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How Much, How Often, How Many - Three New Global Gambling Guidelines Could Reduce Harm From Post-lockdown Gambling

Covid-19 has had a huge impact on gambling behaviour, with increased online gambling during lockdowns followed by spikes in venue gambling when lockdowns are lifted.

Now, three new global gambling guidelines could help to answer the tricky questions about how much gambling is safe and how can I tell if my gambling is a problem before it gets serious?

In a project led by the Canadian Centre on Substance Use and Addiction (CCSA), the lower-risk gambling guidelines were developed to provide straightforward quantitative limits for people of legal gambling age who want to make more informed choices about their gambling.

To reduce the risk of experiencing harms from gambling, all three guidelines must be followed:

· HOW MUCH? Gamble no more than one percent of household income per month.

· HOW OFTEN? Gamble no more than four days per month.

· HOW MANY? Gamble regularly on no more than two types of gambling or games.

These guidelines are the culmination of over five years’ work and collaboration with an international group of experts, including researchers at Auckland University of Technology (AUT).

Associate Professor Maria Bellringer, Director of the Gambling and Addictions Research Centre at AUT, says the lower-risk gambling guidelines will become an important component of the public health response to reduce the harms related to gambling.

“The guidelines focus on what individuals can do to decrease their risk of gambling-related harms, but there are environmental influences, such as gambling accessibility, promotion and regulation, that are also critical to reducing gambling harms,” she says.

Selah Hart, CEO of Hāpai Te Hauora reiterates that whilst we do need to focus on whānau and those suffering from gambling addiction and related harm consistently, there has to be more accountability put on those who operate and regulate gambling services.

“Guidelines like this will only go so far, as long as gambling continues to be largely poorly regulated in Aotearoa. The gambling industry and its regulating bodies need to be part of the solution moving forward rather than leaving it to agencies like ours to pick up the pieces,” she says.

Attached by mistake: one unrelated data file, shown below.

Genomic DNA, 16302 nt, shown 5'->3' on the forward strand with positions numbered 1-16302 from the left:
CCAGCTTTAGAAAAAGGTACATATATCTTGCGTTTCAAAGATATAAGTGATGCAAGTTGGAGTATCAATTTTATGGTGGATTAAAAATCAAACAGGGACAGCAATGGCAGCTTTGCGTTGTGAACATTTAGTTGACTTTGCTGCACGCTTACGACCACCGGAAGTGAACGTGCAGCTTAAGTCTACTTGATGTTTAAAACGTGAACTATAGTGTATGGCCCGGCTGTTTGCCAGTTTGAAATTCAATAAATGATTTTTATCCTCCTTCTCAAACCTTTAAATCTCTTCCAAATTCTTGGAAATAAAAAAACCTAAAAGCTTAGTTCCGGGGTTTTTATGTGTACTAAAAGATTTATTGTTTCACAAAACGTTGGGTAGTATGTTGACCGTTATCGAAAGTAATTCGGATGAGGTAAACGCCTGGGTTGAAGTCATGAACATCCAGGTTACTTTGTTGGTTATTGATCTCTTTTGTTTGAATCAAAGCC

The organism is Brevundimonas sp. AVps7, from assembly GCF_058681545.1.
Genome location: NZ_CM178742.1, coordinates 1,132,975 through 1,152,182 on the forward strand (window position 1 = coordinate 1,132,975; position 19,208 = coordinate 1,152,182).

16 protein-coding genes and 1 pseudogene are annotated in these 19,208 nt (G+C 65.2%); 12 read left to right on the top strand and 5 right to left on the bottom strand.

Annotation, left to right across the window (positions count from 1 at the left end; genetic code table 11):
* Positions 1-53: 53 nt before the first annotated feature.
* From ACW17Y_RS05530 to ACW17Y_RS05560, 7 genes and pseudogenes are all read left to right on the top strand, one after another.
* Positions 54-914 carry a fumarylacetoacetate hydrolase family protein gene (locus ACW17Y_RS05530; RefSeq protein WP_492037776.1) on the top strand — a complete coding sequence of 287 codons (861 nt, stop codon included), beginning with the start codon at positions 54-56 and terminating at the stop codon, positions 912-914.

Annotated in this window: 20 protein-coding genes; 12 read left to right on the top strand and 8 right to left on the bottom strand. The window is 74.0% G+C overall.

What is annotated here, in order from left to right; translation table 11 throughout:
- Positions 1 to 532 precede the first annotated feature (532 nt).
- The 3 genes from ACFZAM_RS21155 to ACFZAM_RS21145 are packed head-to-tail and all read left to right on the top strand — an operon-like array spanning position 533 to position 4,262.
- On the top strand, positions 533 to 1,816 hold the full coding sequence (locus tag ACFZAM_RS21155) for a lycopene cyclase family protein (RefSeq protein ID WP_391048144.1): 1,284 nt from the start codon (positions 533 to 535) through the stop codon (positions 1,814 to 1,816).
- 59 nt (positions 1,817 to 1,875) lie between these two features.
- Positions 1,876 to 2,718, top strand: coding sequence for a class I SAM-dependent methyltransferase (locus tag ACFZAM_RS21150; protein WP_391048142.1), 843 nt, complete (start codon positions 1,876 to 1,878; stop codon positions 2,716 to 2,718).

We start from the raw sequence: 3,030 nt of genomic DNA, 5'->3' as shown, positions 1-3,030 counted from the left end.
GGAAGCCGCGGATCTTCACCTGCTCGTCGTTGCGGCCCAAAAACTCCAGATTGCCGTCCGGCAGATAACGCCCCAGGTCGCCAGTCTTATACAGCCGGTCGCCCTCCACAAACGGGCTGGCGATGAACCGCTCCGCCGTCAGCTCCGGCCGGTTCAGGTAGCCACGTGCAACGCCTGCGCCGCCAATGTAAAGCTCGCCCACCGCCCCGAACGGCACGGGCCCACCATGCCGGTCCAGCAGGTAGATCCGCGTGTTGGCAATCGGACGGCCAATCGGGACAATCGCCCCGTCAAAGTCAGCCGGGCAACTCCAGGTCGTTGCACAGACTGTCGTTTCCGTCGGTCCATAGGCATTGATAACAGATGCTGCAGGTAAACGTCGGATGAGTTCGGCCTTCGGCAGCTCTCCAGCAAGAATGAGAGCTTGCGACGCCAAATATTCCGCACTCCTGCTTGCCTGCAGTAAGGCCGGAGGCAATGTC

Lisa Campbell, National Operations Manager, The Salvation Army Oasis, says this is a timely release for harm minimisation guidelines as we know that many of our clients experienced some relief from gambling harms while venues were closed over lockdown; but the risk escalates when life resumes back to normal routines.”

“We are also concerned about the growth of online gambling as this is often seen in addition to pokie and Lotto gambling which raises the risk level,” she says.

Andree Froude, Director of Communications at the Problem Gambling Foundation, says it’s important to remember that these are guidelines only and as with alcohol, limits are personal and different types of gambling pose different risks.

“Gambling online, in casinos or pubs and clubs that offer fast paced games that encourage you to play for longer, to spend more money and to play again and again are highly risky, whereas a single Lotto ticket purchase, for example, does not provide that addictive experience,” she says.

“The types of gambling that make it more difficult to stick to the lower-risk gambling guidelines include pokies, online casino games including slots, and Instant Kiwi scratchies.”

In addition to the three key guidelines, further information on at-risk populations and contextual factors have also been developed. The supporting information and collateral will need to be adapted for the New Zealand population.

For further information on the Lower-Risk Gambling Guidelines visit www.gamblingguidelines.ca

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